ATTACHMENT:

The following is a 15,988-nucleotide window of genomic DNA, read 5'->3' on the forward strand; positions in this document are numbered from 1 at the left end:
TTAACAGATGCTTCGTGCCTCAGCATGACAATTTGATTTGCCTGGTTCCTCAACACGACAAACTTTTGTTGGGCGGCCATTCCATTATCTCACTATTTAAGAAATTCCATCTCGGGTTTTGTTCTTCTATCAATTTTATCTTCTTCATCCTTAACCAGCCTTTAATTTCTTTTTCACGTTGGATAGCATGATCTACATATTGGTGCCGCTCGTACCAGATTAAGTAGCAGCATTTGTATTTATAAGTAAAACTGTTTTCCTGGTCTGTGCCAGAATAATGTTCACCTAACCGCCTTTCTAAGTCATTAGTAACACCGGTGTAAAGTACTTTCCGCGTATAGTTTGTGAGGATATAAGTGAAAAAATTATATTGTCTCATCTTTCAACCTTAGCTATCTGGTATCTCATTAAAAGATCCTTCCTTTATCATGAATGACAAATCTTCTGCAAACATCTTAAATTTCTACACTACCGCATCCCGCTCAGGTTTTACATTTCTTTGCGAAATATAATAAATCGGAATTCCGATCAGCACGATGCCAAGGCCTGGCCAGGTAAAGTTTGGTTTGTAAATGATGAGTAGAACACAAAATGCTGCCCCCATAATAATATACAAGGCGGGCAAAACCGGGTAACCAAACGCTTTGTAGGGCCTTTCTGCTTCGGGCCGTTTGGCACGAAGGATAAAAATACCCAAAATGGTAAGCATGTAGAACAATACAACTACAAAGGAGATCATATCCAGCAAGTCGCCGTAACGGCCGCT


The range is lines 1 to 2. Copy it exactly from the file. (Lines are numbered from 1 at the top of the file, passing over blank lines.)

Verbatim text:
The following is a 15,988-nucleotide window of genomic DNA, read 5'->3' on the forward strand; positions in this document are numbered from 1 at the left end:
TTAACAGATGCTTCGTGCCTCAGCATGACAATTTGATTTGCCTGGTTCCTCAACACGACAAACTTTTGTTGGGCGGCCATTCCATTATCTCACTATTTAAGAAATTCCATCTCGGGTTTTGTTCTTCTATCAATTTTATCTTCTTCATCCTTAACCAGCCTTTAATTTCTTTTTCACGTTGGATAGCATGATCTACATATTGGTGCCGCTCGTACCAGATTAAGTAGCAGCATTTGTATTTATAAGTAAAACTGTTTTCCTGGTCTGTGCCAGAATAATGTTCACCTAACCGCCTTTCTAAGTCATTAGTAACACCGGTGTAAAGTACTTTCCGCGTATAGTTTGTGAGGATATAAGTGAAAAAATTATATTGTCTCATCTTTCAACCTTAGCTATCTGGTATCTCATTAAAAGATCCTTCCTTTATCATGAATGACAAATCTTCTGCAAACATCTTAAATTTCTACACTACCGCATCCCGCTCAGGTTTTACATTTCTTTGCGAAATATAATAAATCGGAATTCCGATCAGCACGATGCCAAGGCCTGGCCAGGTAAAGTTTGGTTTGTAAATGATGAGTAGAACACAAAATGCTGCCCCCATAATAATATACAAGGCGGGCAAAACCGGGTAACCAAACGCTTTGTAGGGCCTTTCTGCTTCGGGCCGTTTGGCACGAAGGATAAAAATACCCAAAATGGTAAGCATGTAGAACAATACAACTACAAAGGAGATCATATCCAGCAAGTCGCCGTAACGGCCGCT